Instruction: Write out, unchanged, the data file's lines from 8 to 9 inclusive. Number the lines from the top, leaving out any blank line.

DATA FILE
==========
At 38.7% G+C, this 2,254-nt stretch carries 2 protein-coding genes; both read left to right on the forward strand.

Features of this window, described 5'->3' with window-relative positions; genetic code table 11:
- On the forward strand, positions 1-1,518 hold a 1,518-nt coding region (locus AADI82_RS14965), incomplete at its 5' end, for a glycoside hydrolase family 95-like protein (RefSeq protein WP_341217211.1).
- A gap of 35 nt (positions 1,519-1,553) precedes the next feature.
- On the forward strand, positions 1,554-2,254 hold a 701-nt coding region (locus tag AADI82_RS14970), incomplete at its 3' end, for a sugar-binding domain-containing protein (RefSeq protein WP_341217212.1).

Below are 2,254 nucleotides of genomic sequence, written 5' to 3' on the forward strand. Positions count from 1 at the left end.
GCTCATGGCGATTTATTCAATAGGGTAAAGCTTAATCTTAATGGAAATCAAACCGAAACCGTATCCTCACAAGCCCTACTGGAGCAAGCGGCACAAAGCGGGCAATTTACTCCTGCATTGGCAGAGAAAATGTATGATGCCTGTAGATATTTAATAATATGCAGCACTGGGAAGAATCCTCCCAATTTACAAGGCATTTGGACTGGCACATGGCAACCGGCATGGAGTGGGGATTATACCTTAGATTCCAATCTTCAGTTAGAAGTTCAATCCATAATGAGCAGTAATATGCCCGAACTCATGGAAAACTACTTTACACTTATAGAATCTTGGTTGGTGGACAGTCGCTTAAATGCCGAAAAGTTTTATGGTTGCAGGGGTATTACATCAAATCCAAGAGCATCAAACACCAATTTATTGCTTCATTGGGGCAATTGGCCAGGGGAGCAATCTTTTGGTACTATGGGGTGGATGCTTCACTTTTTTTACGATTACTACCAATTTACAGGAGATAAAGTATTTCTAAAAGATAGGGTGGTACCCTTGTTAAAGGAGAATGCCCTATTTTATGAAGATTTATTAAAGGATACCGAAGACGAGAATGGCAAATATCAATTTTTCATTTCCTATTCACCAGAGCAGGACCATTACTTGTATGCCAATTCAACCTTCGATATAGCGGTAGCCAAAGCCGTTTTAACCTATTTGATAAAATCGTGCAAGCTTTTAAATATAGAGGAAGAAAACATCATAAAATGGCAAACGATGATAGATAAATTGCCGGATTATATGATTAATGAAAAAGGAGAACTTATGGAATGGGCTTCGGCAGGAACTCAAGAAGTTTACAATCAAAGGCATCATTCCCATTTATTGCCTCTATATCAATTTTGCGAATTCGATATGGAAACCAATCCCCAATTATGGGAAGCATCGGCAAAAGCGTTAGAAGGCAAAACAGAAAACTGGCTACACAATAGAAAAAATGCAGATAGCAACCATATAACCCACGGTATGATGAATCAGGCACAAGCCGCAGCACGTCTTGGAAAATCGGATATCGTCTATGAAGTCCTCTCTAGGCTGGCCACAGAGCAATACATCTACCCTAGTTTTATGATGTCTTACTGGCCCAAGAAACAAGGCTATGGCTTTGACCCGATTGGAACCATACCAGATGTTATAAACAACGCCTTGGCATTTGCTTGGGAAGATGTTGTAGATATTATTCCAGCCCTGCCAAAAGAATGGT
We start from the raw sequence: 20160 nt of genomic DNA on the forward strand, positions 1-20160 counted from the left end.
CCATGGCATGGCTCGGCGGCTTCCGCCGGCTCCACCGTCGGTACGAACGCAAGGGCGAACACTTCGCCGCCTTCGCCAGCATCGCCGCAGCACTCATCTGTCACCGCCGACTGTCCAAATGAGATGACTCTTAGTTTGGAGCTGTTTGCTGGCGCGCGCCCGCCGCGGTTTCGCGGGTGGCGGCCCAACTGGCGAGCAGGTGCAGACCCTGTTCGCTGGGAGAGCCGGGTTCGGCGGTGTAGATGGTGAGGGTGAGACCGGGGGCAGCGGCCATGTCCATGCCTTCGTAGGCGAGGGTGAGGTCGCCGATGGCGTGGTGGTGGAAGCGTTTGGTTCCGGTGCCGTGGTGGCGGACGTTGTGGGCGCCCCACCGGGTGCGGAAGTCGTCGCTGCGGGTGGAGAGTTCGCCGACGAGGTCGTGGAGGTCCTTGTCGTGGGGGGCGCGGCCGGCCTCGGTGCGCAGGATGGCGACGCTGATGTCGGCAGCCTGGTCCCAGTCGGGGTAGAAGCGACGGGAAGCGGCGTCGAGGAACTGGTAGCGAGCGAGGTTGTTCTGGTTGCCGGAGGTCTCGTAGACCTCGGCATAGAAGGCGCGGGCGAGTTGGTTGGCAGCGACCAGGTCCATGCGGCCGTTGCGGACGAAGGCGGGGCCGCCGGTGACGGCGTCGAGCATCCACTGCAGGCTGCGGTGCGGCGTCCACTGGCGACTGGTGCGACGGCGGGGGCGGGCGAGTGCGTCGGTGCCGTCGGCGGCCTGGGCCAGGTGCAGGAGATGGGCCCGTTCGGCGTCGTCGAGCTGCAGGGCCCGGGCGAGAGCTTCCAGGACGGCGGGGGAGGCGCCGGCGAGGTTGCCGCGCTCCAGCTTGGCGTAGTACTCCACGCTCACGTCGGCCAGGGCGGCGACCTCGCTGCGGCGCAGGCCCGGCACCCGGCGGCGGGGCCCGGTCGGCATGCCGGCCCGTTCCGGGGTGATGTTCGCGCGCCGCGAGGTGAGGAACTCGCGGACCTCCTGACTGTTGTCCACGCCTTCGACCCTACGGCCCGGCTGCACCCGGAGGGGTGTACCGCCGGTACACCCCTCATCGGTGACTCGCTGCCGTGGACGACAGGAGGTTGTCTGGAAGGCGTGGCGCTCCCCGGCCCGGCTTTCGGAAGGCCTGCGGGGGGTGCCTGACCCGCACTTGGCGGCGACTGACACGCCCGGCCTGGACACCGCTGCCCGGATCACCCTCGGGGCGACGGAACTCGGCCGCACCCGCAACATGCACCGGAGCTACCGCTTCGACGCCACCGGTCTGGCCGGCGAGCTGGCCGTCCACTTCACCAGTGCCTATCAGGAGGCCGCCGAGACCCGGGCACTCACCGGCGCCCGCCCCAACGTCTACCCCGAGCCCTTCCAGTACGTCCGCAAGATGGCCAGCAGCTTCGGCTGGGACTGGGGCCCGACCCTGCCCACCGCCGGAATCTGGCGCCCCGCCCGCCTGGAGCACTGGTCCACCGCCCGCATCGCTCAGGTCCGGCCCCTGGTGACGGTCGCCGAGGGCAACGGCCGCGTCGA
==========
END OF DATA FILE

We start from the raw sequence: 20160 nt of genomic DNA on the forward strand, positions 1-20160 counted from the left end.
CCATGGCATGGCTCGGCGGCTTCCGCCGGCTCCACCGTCGGTACGAACGCAAGGGCGAACACTTCGCCGCCTTCGCCAGCATCGCCGCAGCACTCATCTGTCACCGCCGACTGTCCAAATGAGATGACTCTTAGTTTGGAGCTGTTTGCTGGCGCGCGCCCGCCGCGGTTTCGCGGGTGGCGGCCCAACTGGCGAGCAGGTGCAGACCCTGTTCGCTGGGAGAGCCGGGTTCGGCGGTGTAGATGGTGAGGGTGAGACCGGGGGCAGCGGCCATGTCCATGCCTTCGTAGGCGAGGGTGAGGTCGCCGATGGCGTGGTGGTGGAAGCGTTTGGTTCCGGTGCCGTGGTGGCGGACGTTGTGGGCGCCCCACCGGGTGCGGAAGTCGTCGCTGCGGGTGGAGAGTTCGCCGACGAGGTCGTGGAGGTCCTTGTCGTGGGGGGCGCGGCCGGCCTCGGTGCGCAGGATGGCGACGCTGATGTCGGCAGCCTGGTCCCAGTCGGGGTAGAAGCGACGGGAAGCGGCGTCGAGGAACTGGTAGCGAGCGAGGTTGTTCTGGTTGCCGGAGGTCTCGTAGACCTCGGCATAGAAGGCGCGGGCGAGTTGGTTGGCAGCGACCAGGTCCATGCGGCCGTTGCGGACGAAGGCGGGGCCGCCGGTGACGGCGTCGAGCATCCACTGCAGGCTGCGGTGCGGCGTCCACTGGCGACTGGTGCGACGGCGGGGGCGGGCGAGTGCGTCGGTGCCGTCGGCGGCCTGGGCCAGGTGCAGGAGATGGGCCCGTTCGGCGTCGTCGAGCTGCAGGGCCCGGGCGAGAGCTTCCAGGACGGCGGGGGAGGCGCCGGCGAGGTTGCCGCGCTCCAGCTTGGCGTAGTACTCCACGCTCACGTCGGCCAGGGCGGCGACCTCGCTGCGGCGCAGGCCCGGCACCCGGCGGCGGGGCCCGGTCGGCATGCCGGCCCGTTCCGGGGTGATGTTCGCGCGCCGCGAGGTGAGGAACTCGCGGACCTCCTGACTGTTGTCCACGCCTTCGACCCTACGGCCCGGCTGCACCCGGAGGGGTGTACCGCCGGTACACCCCTCATCGGTGACTCGCTGCCGTGGACGACAGGAGGTTGTCTGGAAGGCGTGGCGCTCCCCGGCCCGGCTTTCGGAAGGCCTGCGGGGGGTGCCTGACCCGCACTTGGCGGCGACTGACACGCCCGGCCTGGACACCGCTGCCCGGATCACCCTCGGGGCGACGGAACTCGGCCGCACCCGCAACATGCACCGGAGCTACCGCTTCGACGCCACCGGTCTGGCCGGCGAGCTGGCCGTCCACTTCACCAGTGCCTATCAGGAGGCCGCCGAGACCCGGGCACTCACCGGCGCCCGCCCCAACGTCTACCCCGAGCCCTTCCAGTACGTCCGCAAGATGGCCAGCAGCTTCGGCTGGGACTGGGGCCCGACCCTGCCCACCGCCGGAATCTGGCGCCCCGCCCGCCTGGAGCACTGGTCCACCGCCCGCATCGCTCAGGTCCGGCCCCTGGTGACGGTCGCCGAGGGCAACGGCCGCGTCGA